My Labor Day Weekend trip to Waterton/Glacier National Park was the best hiking and camping trip I’ve ever been on for several reasons:
1. Not a single bug bit me.
2. Mountain Man was on hand to carry all of the equipment and prepare all of the meals.
3. We didn’t get eaten by bears.
Our adventure started with a boat trip from Waterton, Canada across the lake to Goat Haunt, USA. After dropping off our packs at the hiking shelters we walked over to ‘customs’ to get our passports stamped. We set up camp and hung the food up on a pole in the designated food storage area, then set off for a brisk swim before dinner. Sharing our campsite that night was a group of four men from Canada and a woman from Zimbabwe. Jenny had moved to Canada eight years ago to pursue ballet, and I loved listening to her stories about growing up in Africa and the nonchalant way she described her brothers swimming in crocodile and hippo infested waters. The men in her group were teasing her because she hadn’t brought toothpaste, but had brought her makeup, dry shampoo and baby wipes on a back-country camping trip. She pointed out that she knew they’d all have toothpaste, that all of them had been using the baby wipes, and stated that “If I’m going to die, I’m going to die, pretty.”
Night set in with hot chocolate and a round of cookies to share with our new friends, and then Lucas and I made our way back to the dock to drink in the intoxicating brilliance of the night sky. The Milky Way put out her finest effort, and I trembled with joy and beauty at the thought of letting go of gravity and falling into an endless lake of stars…
The next morning we hiked our equipment in to the next camp, set up, and prepared for a day of hiking. Our companions at this site were a group of older ladies, all of whom looked like they could out-hike me any day of the week. Lucas and I set out for Francis Lake, located about six miles from camp. We had the lake almost completely to ourselves, and we plunged into the frigid waters at the foot of a breath-taking waterfall. Our hunger for beauty and adventure satisfied, we made our way back to camp in anticipation of a hot meal and a deserved rest.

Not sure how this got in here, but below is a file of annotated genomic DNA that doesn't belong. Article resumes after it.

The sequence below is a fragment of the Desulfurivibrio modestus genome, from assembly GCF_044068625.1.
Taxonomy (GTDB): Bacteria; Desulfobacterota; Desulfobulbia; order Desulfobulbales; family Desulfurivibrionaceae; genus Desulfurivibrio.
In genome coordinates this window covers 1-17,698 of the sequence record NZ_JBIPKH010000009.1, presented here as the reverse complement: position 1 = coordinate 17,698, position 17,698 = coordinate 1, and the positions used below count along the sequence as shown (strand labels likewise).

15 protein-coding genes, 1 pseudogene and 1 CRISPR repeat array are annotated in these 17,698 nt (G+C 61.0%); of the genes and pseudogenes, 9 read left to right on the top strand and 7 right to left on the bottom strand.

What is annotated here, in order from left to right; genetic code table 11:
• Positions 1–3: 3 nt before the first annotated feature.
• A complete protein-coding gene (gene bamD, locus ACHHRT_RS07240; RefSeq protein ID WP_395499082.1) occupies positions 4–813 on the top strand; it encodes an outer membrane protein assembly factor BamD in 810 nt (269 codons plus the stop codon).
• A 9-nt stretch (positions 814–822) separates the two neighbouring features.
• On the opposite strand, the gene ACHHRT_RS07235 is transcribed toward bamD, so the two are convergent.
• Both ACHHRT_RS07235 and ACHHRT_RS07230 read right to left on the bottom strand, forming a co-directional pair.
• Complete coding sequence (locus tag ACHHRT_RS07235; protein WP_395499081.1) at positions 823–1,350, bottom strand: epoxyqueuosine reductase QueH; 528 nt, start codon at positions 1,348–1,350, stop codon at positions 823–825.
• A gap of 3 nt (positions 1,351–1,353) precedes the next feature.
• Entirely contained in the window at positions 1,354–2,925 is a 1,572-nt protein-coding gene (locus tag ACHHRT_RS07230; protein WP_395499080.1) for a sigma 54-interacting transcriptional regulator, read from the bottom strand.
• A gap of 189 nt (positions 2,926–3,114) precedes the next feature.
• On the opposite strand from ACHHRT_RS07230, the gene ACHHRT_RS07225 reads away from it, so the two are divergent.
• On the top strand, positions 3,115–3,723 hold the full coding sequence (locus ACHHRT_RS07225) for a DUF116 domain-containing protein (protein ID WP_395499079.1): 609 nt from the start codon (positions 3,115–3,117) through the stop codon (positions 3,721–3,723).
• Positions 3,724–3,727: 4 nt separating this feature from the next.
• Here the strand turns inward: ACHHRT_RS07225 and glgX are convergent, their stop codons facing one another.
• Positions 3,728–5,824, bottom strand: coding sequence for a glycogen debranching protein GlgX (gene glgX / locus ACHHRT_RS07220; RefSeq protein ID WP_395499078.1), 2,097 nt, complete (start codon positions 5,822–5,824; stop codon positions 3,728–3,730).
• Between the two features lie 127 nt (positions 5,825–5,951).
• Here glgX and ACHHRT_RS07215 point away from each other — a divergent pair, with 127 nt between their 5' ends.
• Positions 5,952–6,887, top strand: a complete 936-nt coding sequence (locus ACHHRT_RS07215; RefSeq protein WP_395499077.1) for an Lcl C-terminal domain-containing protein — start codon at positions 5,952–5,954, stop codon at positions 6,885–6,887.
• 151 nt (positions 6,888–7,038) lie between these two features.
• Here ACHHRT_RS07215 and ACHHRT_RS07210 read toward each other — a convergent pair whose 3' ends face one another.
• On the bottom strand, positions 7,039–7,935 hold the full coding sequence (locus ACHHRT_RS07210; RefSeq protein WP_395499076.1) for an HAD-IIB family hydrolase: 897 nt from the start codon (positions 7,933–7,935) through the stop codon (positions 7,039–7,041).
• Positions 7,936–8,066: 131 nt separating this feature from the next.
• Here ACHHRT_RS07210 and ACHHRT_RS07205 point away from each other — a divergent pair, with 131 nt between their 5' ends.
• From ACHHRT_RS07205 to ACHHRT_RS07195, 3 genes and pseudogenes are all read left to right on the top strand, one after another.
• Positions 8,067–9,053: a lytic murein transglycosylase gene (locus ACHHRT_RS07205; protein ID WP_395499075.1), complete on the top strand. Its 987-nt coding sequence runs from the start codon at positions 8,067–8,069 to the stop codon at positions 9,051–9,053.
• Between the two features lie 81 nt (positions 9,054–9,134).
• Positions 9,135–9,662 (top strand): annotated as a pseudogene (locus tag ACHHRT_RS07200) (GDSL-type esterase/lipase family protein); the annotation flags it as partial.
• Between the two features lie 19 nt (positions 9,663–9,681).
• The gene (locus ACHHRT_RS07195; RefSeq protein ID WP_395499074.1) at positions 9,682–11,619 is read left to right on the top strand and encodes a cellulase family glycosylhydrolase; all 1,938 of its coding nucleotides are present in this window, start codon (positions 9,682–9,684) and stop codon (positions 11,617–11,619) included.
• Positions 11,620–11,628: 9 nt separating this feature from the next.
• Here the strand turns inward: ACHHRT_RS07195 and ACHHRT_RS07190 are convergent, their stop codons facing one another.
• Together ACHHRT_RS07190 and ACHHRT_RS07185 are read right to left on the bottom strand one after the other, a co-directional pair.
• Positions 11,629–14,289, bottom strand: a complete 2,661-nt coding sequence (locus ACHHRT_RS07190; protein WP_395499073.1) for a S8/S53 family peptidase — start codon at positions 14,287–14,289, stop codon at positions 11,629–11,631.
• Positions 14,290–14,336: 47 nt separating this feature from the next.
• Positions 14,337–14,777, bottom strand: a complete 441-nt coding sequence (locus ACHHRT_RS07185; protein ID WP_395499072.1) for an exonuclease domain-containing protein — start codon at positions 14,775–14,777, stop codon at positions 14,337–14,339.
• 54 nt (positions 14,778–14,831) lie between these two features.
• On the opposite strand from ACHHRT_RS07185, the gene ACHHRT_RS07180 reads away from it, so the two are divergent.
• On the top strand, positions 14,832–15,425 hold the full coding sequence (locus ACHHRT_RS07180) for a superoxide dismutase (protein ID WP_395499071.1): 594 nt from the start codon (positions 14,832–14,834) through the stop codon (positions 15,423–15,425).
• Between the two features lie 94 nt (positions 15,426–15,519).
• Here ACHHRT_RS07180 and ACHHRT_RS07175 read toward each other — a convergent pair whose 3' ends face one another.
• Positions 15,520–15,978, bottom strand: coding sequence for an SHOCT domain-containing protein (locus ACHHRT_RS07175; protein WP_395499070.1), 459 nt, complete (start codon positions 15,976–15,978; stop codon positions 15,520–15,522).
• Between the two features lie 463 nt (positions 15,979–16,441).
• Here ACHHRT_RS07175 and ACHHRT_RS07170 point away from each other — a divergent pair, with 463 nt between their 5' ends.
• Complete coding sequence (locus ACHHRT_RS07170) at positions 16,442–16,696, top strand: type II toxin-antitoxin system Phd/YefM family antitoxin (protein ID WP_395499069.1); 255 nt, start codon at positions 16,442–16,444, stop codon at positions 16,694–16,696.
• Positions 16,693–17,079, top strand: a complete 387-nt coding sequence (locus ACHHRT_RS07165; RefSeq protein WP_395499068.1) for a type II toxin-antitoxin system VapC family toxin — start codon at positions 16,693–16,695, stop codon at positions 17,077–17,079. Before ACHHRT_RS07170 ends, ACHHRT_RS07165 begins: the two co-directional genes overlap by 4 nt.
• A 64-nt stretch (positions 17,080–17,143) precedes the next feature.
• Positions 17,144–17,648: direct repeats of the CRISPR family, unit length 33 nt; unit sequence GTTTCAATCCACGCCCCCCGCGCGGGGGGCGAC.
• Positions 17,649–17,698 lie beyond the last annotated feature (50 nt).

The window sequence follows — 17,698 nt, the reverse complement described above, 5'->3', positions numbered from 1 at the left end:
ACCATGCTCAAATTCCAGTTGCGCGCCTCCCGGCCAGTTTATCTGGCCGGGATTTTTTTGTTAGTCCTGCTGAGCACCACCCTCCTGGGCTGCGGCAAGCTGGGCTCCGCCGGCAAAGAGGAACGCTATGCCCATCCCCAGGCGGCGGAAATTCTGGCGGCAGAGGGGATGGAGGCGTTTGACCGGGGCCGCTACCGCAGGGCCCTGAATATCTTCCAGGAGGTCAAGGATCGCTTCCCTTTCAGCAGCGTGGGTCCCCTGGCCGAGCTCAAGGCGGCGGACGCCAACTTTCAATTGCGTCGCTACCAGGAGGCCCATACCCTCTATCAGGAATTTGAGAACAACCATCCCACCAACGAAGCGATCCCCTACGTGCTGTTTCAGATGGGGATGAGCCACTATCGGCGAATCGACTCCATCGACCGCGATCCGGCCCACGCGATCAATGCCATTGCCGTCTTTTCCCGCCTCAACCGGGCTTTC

While Lucas was hiking back to the previous campsite to get fresh water for cooking, I chatted with the group of older ladies and then heard the bullhorn shout of ‘Joan,’ a single camper who had also joined our ranks. Joan kept up a huge ruckus, and made her way to our social gathering to inform us she’d heard a bear in the brush. We banded together with our bear spray and kept up a lot of noise. We had a glimpse of the bear as he crossed the path and made his way to the river, stopping to munch berries along the way. His behavior in itself wasn’t alarming, but what worried us is that even though we were shouting at him and making a lot of noise, he had no intention of going away. Lucas returned with the water and we sent him right back to the ranger’s station to let them know about our situation. The ladies praised his bravery, and I took a picture of his departing back as a Last Photo in case his mother should want it.
We continued to hear and see the bear crashing around, and we armed ourselves with sticks. It was getting darker by the minute, and by the time the ranger arrived, it was almost completely dark. He splashed across the river wearing sandals, shorts, a t-shirt, a head-lamp, and guns. Without hesitation he marched straight into the bush, calling out, “Hey Bear!” He fired ‘bean bags’ and flares at him to scare him away, then announced that we were safe and started to make his way back across the river and to the steak he’d been cooking when Lucas interrupted him. He didn’t get too far when we called him back. The bear had returned. The ranger stomped back across the river. “What is WRONG with this bear??!!” This time he pulled out the big flares and rubber bullets, which were splendid to watch in the dark. This time the bear was gone for good. The next morning we met the ranger as we were preparing to take the boat back to Waterton, and he told us that there had really been two bears the previous night, not a single bear who had come back.
Back in Canada, we rounded out a rugged weekend with wild animals by having high tea at the Prince of Wales Hotel.